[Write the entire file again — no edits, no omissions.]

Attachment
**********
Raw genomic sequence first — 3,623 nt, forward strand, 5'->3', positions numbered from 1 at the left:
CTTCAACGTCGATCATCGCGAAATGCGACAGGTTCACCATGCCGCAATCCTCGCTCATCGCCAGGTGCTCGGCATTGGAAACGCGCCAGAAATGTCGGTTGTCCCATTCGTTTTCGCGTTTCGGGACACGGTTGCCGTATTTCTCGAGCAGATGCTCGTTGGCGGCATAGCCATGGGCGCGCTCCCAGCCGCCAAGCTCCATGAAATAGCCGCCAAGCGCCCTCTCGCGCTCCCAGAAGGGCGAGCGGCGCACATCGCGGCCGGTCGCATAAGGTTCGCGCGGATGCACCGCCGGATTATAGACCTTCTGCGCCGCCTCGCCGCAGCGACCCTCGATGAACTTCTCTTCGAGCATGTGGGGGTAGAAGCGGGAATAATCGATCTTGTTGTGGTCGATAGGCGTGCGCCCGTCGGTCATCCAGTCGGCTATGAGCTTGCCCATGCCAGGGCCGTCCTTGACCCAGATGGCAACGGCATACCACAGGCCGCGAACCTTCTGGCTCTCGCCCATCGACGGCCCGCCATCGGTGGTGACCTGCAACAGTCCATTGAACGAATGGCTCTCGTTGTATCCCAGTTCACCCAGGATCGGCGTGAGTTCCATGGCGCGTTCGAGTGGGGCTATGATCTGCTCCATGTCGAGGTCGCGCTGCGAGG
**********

Raw genomic sequence first — 3,623 nt, forward strand, 5'->3', positions numbered from 1 at the left:
CTTCAACGTCGATCATCGCGAAATGCGACAGGTTCACCATGCCGCAATCCTCGCTCATCGCCAGGTGCTCGGCATTGGAAACGCGCCAGAAATGTCGGTTGTCCCATTCGTTTTCGCGTTTCGGGACACGGTTGCCGTATTTCTCGAGCAGATGCTCGTTGGCGGCATAGCCATGGGCGCGCTCCCAGCCGCCAAGCTCCATGAAATAGCCGCCAAGCGCCCTCTCGCGCTCCCAGAAGGGCGAGCGGCGCACATCGCGGCCGGTCGCATAAGGTTCGCGCGGATGCACCGCCGGATTATAGACCTTCTGCGCCGCCTCGCCGCAGCGACCCTCGATGAACTTCTCTTCGAGCATGTGGGGGTAGAAGCGGGAATAATCGATCTTGTTGTGGTCGATAGGCGTGCGCCCGTCGGTCATCCAGTCGGCTATGAGCTTGCCCATGCCAGGGCCGTCCTTGACCCAGATGGCAACGGCATACCACAGGCCGCGAACCTTCTGGCTCTCGCCCATCGACGGCCCGCCATCGGTGGTGACCTGCAACAGTCCATTGAACGAATGGCTCTCGTTGTATCCCAGTTCACCCAGGATCGGCGTGAGTTCCATGGCGCGTTCGAGTGGGGCTATGATCTGCTCCATGTCGAGGTCGCGCTGCGAGG